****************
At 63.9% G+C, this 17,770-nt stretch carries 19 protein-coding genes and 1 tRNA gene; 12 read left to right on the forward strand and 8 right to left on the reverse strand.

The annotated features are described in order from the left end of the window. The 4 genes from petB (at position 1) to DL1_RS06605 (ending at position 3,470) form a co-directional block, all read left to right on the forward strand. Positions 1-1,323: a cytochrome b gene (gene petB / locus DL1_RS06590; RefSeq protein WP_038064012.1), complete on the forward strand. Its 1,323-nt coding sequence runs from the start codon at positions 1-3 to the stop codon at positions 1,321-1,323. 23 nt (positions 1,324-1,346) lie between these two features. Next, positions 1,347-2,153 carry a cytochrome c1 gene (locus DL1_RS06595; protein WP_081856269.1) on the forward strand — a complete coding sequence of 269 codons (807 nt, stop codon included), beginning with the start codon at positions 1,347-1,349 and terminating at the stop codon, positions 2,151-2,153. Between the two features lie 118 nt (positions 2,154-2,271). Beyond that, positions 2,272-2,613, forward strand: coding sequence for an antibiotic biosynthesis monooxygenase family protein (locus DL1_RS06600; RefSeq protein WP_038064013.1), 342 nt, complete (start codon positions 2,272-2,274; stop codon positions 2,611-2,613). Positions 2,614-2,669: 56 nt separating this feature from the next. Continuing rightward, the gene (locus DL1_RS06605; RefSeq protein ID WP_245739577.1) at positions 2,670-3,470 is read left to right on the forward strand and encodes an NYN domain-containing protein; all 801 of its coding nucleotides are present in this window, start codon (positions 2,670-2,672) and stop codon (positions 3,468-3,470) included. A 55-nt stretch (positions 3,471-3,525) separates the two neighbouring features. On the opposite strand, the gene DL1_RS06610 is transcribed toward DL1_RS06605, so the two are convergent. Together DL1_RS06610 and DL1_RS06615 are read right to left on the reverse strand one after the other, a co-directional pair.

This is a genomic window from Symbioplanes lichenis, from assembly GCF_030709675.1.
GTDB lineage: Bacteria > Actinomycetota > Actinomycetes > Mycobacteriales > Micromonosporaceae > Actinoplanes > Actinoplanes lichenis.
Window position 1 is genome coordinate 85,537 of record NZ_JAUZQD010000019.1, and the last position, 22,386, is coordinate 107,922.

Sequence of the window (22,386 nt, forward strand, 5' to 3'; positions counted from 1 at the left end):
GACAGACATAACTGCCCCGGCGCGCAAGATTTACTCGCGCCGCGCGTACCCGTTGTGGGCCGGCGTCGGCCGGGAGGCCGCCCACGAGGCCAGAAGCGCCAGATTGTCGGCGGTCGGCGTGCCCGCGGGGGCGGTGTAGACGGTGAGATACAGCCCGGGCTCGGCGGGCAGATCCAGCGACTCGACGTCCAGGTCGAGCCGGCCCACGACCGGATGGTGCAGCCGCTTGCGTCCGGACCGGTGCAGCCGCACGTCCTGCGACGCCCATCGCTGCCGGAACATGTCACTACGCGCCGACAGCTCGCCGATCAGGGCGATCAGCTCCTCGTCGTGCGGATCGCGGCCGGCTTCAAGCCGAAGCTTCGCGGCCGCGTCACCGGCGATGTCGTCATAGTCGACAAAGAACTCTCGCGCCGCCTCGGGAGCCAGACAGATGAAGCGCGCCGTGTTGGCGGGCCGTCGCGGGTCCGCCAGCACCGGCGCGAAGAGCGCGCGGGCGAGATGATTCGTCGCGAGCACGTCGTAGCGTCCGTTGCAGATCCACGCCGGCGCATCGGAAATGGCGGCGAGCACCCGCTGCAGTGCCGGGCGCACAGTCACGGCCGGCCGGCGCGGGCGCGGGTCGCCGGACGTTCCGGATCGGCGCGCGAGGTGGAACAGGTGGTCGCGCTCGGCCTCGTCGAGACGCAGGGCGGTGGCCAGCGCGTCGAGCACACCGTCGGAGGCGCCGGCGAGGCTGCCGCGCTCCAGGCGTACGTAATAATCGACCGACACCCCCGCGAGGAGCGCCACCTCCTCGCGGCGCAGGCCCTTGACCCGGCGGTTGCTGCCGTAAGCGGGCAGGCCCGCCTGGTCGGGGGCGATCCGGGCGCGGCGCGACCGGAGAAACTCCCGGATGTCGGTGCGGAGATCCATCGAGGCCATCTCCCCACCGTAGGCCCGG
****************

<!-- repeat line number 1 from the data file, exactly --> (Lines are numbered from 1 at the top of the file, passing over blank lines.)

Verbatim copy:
At 63.9% G+C, this 17,770-nt stretch carries 19 protein-coding genes and 1 tRNA gene; 12 read left to right on the forward strand and 8 right to left on the reverse strand.